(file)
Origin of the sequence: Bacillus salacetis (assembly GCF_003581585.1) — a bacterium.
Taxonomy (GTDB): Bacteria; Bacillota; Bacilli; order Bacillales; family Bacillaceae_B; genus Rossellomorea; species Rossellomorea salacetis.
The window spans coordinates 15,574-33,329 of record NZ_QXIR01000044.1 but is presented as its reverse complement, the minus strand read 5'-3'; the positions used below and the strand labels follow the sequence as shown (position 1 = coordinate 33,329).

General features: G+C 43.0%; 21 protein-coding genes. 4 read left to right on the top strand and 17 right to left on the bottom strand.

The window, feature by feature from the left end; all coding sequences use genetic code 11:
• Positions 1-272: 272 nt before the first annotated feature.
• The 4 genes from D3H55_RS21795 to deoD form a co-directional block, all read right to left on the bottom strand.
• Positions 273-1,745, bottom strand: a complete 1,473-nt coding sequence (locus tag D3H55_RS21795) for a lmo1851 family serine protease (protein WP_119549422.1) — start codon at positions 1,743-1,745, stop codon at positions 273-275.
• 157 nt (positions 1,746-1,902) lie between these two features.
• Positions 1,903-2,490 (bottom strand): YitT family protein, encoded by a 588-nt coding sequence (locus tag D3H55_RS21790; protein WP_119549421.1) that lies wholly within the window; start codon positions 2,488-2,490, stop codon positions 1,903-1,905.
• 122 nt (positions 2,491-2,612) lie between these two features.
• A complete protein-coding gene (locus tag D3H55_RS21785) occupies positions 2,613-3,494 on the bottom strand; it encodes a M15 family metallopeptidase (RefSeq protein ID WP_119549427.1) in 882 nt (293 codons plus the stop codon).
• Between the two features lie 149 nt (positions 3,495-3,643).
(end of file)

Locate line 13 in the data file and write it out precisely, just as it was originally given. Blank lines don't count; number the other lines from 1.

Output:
• Between the two features lie 149 nt (positions 3,495-3,643).